The September murder in India of a CEO by disgruntled employees may be the most extreme example of how employers in India struggle to manage their workforces during a time of global economic tensions. But in its aftermath, and after several other violent incidents involving international firms in India, employers there are growing more sensitive to workforce issues and layoffs.
Lalit Kishore Choudhary, 47, the CEO of the India unit of Italian automotive company Graziano Transmissioni, was beaten to death September 22 after 125 former employees entered the company’s factory in Greater Noida, a high-tech hub outside New Delhi. The company cited under-performance when it fired the workers in July.
Graziano management was negotiating a deal to reinstate 110 of the 125 dismissed employees as workers gathered to protest a requirement that reinstated employees submit a letter of apology. Choudhary’s death reportedly was sparked when a security guard fired warning shots to disperse the crowd.
Authorities made numerous arrests, but the incident nonetheless sent shockwaves through an Indian business community worried that the murder would dampen enthusiasm for India by overseas investors.
Oscar Fernendes, labor minister in India’s Congress-led central government, said the incident should send a warning to other companies.
"Workers must be handled with compassion; they should not be pushed so hard that they resort to whatever happened in Greater Noida," he said.
Rajneesh Bawa, director of HR for Netherlands-based New Holland Tractors in India, says relations quickly deteriorate if there is no trust between workers and management.
"I know of several export-oriented companies which, because of the seasonality of their businesses, have to regularly balance their business needs with employee needs. Yet there is no resentment on either side," Bawa says.
The incident at Graziano comes at a time when violent protests led the country’s biggest conglomerate, the Tata Group, to pull out of the Indian state of West Bengal. Tata planned to introduce the world’s cheapest car, the Nano, late this year in the city of Singur before protests there pushed the company to move production elsewhere.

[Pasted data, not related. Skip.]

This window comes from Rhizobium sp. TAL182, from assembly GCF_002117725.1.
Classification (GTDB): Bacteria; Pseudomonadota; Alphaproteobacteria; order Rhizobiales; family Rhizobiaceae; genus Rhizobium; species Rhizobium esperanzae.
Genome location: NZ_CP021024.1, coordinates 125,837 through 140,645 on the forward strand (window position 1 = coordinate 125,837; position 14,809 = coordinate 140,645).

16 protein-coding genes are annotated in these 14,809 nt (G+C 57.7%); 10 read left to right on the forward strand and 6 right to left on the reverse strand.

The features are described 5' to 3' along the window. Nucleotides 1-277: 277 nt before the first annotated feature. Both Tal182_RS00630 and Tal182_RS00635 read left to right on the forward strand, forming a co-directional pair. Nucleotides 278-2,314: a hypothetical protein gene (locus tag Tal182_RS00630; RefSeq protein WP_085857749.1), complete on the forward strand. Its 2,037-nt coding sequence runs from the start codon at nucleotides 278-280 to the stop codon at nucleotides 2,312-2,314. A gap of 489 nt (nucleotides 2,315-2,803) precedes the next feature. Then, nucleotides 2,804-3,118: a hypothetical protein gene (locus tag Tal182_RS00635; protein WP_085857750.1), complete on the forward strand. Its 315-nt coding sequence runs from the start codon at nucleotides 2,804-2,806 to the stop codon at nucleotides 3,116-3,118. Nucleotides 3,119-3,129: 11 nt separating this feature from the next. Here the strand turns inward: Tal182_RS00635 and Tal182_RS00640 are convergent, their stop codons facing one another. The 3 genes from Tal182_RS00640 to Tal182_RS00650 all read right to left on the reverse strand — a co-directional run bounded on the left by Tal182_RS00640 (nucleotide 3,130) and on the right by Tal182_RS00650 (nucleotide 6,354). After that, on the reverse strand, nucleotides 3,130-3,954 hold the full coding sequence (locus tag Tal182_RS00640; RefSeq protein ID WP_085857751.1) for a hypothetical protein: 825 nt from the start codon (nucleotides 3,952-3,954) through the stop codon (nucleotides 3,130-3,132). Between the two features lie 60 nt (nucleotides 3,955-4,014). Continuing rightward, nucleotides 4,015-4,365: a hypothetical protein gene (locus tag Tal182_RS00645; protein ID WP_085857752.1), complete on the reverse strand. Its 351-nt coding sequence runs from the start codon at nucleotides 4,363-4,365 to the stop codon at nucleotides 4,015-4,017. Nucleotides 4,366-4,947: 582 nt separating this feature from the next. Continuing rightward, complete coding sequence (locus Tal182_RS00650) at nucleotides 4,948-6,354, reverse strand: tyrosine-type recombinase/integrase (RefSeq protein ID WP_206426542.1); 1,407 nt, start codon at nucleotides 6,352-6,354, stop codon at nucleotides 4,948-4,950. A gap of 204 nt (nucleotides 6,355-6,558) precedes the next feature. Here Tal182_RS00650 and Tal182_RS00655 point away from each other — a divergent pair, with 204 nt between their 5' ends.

Tata halted work on the Nano because of increasingly violent protests by farmers demanding the return of some of the land on which the plant was built. The shutdown of the Singur Tata plant resulted in at least one suicide among the more than 13,000 farmers who sold their land—or had it taken from them by the government—to create the site for the factory.
On September 3, the day after the plant shut down, Sushen Santra, the father of two Tata factory workers, poisoned himself by drinking pesticide, according an account in the U.K. newspaper The Guardian. One of Santra’s sons, Uttam Santra, told reporters that his father killed himself after learning that his sons would no longer have the Tata factory jobs they were promised when he sold his farm.
South Korean steel giant Posco’s plan to build an $11.1 billion plant in the state of Orissa has been an ongoing target of violent protests, and in March 2007, protests in West Bengal turned deadly when police opened fire on farmers angry about a government plan to appropriate 10,000 acres of land for a special economic zone to build a petrochemical complex by Indonesia-based Salim Group. Fourteen protesters died and 70 more were wounded.
Graziano CEO Marcello Lamberto visited India shortly after Choudhary’s killing. The company’s India HR chief, L.K. Gupta, said the company will continue its India operations.
"Choudhary has brought this company to such heights. We cannot let his efforts go in vain," he said.
India’s labor laws recognize the need for corporate retrenchment, but Bawa says it should be done with a human touch.
"It cannot be a clinical operation," Bawa says. "Employers have to be more generous."
In the past, layoffs were uncommon in India. Family- and government-run industries were willing to take on bloated payrolls to provide the social stability of lifetime employment. Increased privatization and foreign investment, however, has ushered in a new era of Western-style management. And while many Indians have benefited from the boom, millions more have not, which has increased tensions over globalization.
To calm angry employees, Indian managers must explain layoffs as part of a broader company strategy, especially if the directive comes from an overseas headquarters, said the HR director of a multinational company who asked not to be identified.
"Choudhary may have been acting at the behest of his bosses in Italy, who would not have been aware of the realities in India; had local administration been more proactive, the incident could have been prevented," he says.
The Graziano Transmissioni case is rare, says Naresh Malhan of Manpower India.
"In the coming months, we may see more employers making do with the people they have, finding ways to contain costs and being cautious in their hiring decisions," Malhan says. "However, as the global economy gains traction, we will see Indian employers regain their confidence and be willing to add permanently to their payrolls."
—By Workforce Management staff with reporting from New Delhi
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